How Ditching the Bottle Simplified My Life
When we had our first baby, I had my breast pump and bottles all ready. I had studied up on how to store breastmilk and was excited to involve my husband in the process of feeding, especially at night so I could get some extra sleep. Seventeen months later when I weaned my daughter, the breast pump was still in the box, unopened.
Before I continue on about how I decided to feed my baby, I can’t stress enough that there are MANY paths to success in feeding our babies. This is a loaded topic because as moms we face a lot of scrutiny and judgment when it comes to how we feed our babies. What follows is simply my experience and the path I chose, which had its pros and cons.
Feeding with the Breast Felt Easier
Each time I started thinking about beginning the process of training my baby to take a bottle, I would get overwhelmed by all the planning and prep that goes into it, from pumping, milk storage, and keeping up my supply from missed feedings to remembering to thaw milk and properly clean the bottles. It felt like a lot to juggle on top of the experience of being a new mom and I just didn’t have the energy to face it. So, as the days went on, I repeatedly set the intention of starting to introduce a bottle but every time I would ultimately decide to wait a little longer. It required too much effort, and feeding at the breast felt simpler and easier.
I loved that when my baby wanted to eat, I didn’t have to do a single bit of prep or cleanup. Just offer the breast. I ultimately think it gave me more rest and downtime. So, I finally decided to give up on my bottle-feeding plan and just use the breast during our entire breastfeeding journey. I’d like to say I made this decision because it felt best for my baby, but truthfully it felt best for me.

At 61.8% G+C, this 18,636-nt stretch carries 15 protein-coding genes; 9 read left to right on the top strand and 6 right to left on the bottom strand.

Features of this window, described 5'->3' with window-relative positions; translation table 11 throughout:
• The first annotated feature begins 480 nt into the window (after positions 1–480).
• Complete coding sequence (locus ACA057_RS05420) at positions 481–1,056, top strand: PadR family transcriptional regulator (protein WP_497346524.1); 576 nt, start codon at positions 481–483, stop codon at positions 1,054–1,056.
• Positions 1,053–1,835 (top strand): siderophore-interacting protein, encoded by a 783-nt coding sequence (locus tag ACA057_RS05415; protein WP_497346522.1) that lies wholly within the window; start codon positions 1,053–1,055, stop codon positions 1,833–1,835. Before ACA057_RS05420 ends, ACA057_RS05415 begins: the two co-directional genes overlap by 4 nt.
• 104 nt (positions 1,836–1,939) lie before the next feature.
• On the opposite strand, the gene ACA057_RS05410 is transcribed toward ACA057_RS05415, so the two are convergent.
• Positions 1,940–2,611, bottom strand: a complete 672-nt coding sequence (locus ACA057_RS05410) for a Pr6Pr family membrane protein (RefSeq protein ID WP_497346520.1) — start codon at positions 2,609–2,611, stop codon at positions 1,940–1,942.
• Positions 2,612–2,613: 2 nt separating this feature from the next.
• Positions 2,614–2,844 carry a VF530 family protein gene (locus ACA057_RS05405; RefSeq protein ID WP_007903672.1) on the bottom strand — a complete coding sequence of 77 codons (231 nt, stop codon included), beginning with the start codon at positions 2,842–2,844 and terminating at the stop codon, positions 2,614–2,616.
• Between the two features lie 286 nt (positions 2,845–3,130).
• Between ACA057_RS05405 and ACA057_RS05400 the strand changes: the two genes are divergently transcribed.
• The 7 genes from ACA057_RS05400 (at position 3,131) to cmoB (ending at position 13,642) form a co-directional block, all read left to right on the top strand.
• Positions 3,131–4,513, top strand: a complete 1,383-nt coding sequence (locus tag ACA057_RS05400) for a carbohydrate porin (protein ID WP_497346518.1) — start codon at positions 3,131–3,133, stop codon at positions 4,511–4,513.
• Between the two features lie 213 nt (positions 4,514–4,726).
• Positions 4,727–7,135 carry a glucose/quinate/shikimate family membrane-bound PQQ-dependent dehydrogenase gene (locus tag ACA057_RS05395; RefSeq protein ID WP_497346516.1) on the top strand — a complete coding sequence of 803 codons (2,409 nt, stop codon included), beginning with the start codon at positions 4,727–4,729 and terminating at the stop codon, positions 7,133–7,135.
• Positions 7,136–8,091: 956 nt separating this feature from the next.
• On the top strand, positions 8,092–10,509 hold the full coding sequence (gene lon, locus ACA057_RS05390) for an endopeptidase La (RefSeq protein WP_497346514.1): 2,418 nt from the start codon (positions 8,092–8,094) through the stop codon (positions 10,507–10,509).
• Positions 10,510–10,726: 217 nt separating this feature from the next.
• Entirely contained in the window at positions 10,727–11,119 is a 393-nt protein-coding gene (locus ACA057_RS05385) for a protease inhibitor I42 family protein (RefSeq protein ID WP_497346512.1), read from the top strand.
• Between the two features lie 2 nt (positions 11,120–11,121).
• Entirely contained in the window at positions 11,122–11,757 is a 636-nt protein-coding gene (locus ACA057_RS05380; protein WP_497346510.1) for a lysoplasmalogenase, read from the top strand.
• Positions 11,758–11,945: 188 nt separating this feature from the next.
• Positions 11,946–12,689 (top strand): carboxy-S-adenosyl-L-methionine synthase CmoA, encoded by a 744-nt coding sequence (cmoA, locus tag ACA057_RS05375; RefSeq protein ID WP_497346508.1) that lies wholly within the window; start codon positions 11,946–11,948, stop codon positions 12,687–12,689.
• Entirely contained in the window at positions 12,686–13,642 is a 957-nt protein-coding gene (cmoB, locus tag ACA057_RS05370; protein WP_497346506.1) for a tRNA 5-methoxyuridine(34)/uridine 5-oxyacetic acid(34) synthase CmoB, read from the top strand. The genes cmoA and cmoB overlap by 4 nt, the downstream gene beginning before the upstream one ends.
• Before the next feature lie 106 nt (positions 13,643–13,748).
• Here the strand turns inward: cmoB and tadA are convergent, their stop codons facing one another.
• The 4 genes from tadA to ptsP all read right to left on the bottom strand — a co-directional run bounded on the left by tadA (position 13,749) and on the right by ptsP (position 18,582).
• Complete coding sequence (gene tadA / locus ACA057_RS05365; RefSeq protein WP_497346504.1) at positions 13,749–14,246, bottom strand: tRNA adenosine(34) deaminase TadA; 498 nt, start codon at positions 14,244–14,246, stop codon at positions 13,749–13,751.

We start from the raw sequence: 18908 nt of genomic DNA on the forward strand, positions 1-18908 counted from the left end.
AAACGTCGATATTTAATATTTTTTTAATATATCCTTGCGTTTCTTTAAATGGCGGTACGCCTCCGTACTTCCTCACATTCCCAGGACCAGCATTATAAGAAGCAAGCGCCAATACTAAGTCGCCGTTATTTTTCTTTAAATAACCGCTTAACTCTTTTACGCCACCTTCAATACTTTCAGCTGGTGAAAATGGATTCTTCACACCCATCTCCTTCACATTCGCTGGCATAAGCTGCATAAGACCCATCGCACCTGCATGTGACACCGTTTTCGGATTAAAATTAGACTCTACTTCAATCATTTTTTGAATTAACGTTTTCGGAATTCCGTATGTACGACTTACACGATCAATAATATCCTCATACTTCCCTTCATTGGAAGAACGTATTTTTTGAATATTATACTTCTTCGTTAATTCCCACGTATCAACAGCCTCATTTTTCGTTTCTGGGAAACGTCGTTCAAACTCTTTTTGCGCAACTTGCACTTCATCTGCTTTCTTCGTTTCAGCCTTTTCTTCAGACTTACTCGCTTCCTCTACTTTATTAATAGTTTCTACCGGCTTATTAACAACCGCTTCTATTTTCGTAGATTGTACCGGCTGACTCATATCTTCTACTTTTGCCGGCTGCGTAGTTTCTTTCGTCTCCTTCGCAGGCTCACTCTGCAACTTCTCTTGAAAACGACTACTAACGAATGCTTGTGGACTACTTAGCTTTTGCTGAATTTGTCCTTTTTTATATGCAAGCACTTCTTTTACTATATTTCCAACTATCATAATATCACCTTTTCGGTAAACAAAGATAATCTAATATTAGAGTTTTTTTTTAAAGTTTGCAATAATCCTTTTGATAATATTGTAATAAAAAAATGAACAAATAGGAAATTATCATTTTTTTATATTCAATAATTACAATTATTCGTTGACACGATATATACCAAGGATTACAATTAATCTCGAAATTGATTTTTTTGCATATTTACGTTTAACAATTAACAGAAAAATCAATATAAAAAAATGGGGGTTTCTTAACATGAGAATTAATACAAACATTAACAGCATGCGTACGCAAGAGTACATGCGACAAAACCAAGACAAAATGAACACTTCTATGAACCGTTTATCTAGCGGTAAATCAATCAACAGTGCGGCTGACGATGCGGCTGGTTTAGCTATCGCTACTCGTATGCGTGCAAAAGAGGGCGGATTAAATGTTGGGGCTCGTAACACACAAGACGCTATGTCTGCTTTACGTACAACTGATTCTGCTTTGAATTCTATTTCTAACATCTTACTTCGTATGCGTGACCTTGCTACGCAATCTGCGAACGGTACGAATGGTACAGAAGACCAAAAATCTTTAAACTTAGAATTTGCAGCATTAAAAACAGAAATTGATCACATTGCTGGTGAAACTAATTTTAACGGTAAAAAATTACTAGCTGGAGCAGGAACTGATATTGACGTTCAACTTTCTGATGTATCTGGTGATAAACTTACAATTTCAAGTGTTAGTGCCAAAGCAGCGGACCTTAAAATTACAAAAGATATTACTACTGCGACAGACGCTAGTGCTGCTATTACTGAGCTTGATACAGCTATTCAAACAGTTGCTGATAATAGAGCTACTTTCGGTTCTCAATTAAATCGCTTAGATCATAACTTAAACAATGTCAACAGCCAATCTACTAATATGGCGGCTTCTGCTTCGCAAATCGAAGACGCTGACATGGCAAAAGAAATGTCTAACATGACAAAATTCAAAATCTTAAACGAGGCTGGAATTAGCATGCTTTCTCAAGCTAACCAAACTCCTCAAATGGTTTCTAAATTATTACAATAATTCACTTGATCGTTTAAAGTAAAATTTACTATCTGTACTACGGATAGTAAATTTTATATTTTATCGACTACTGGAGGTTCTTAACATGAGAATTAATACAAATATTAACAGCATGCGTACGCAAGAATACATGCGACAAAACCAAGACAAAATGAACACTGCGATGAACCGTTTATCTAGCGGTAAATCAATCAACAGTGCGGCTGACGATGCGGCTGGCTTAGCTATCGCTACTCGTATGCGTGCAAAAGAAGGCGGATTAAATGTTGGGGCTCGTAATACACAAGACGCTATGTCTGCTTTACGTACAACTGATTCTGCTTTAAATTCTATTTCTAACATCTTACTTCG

Challenges of Ditching the Bottle
Choosing to ditch the bottle does not come without some downsides. When my baby was frequently feeding, I simply could not leave her for very long periods of time. I had to be available. I lived with the worry that if I could not be with my baby for some unexpected reason, I would be putting her in a bad position. This is because when you don’t introduce a bottle, most babies will flat out refuse to take a bottle, mine included. They will go on a hunger strike and not eat until mom gets home.
On a few occasions, I needed to be gone for 3+ hours for work meetings and my baby was inconsolable. I would express a bottle of milk, so my husband had something to offer her. But of course, she wouldn’t take it and cried most of the time I was gone, which made me feel like the worst mom ever for not preparing her better for those rare occasions I was gone. Luckily, these moments were few and far between because I primarily work from home and can take my baby to most work events.
I also did every single night feed. But that felt easier to me than having to worry about pumping to keep my supply going for night feeds. I preferred to just reach over, grab the baby, put her on the breast, and then plop her back in the bassinet without ever having to get up or be woken up by my husband going downstairs to make a bottle, which would have kept me up anyway.
Would I Ditch the Bottle Again?
As we get ready to welcome another baby, I don’t know what path we will choose for feeding. I do wonder if training her to occasionally take a bottle would be wise in case something unexpected comes up and I have to be gone. But honestly, just feeding with the breast still sounds more appealing to me. As I figure it out, I will have that same unopened breast pump and bottles ready and waiting, just in case.